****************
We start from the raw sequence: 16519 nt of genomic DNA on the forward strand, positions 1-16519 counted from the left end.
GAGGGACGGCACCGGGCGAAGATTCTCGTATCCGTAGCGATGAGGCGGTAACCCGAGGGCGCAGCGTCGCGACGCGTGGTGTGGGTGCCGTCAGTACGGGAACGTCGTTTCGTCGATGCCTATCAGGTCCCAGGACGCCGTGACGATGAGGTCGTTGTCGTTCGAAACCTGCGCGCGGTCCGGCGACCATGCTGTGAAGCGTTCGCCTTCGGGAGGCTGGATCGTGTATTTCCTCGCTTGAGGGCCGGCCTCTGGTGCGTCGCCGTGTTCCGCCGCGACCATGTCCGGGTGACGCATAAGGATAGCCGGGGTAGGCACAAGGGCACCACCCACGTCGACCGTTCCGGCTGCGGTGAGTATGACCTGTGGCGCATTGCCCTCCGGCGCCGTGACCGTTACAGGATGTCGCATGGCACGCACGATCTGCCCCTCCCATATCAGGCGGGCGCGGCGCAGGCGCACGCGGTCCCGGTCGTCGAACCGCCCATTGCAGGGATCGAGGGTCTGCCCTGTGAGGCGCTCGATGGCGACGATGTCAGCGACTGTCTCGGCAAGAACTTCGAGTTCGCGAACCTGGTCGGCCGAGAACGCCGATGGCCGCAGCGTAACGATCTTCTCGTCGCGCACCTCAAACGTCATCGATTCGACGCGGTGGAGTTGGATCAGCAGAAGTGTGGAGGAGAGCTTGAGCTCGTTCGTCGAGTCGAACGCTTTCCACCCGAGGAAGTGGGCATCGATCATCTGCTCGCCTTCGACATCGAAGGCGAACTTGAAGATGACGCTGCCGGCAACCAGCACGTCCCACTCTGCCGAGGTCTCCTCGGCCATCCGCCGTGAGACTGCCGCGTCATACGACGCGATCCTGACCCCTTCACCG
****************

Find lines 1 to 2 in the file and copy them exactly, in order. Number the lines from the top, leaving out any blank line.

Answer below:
We start from the raw sequence: 16519 nt of genomic DNA on the forward strand, positions 1-16519 counted from the left end.
GAGGGACGGCACCGGGCGAAGATTCTCGTATCCGTAGCGATGAGGCGGTAACCCGAGGGCGCAGCGTCGCGACGCGTGGTGTGGGTGCCGTCAGTACGGGAACGTCGTTTCGTCGATGCCTATCAGGTCCCAGGACGCCGTGACGATGAGGTCGTTGTCGTTCGAAACCTGCGCGCGGTCCGGCGACCATGCTGTGAAGCGTTCGCCTTCGGGAGGCTGGATCGTGTATTTCCTCGCTTGAGGGCCGGCCTCTGGTGCGTCGCCGTGTTCCGCCGCGACCATGTCCGGGTGACGCATAAGGATAGCCGGGGTAGGCACAAGGGCACCACCCACGTCGACCGTTCCGGCTGCGGTGAGTATGACCTGTGGCGCATTGCCCTCCGGCGCCGTGACCGTTACAGGATGTCGCATGGCACGCACGATCTGCCCCTCCCATATCAGGCGGGCGCGGCGCAGGCGCACGCGGTCCCGGTCGTCGAACCGCCCATTGCAGGGATCGAGGGTCTGCCCTGTGAGGCGCTCGATGGCGACGATGTCAGCGACTGTCTCGGCAAGAACTTCGAGTTCGCGAACCTGGTCGGCCGAGAACGCCGATGGCCGCAGCGTAACGATCTTCTCGTCGCGCACCTCAAACGTCATCGATTCGACGCGGTGGAGTTGGATCAGCAGAAGTGTGGAGGAGAGCTTGAGCTCGTTCGTCGAGTCGAACGCTTTCCACCCGAGGAAGTGGGCATCGATCATCTGCTCGCCTTCGACATCGAAGGCGAACTTGAAGATGACGCTGCCGGCAACCAGCACGTCCCACTCTGCCGAGGTCTCCTCGGCCATCCGCCGTGAGACTGCCGCGTCATACGACGCGATCCTGACCCCTTCACCG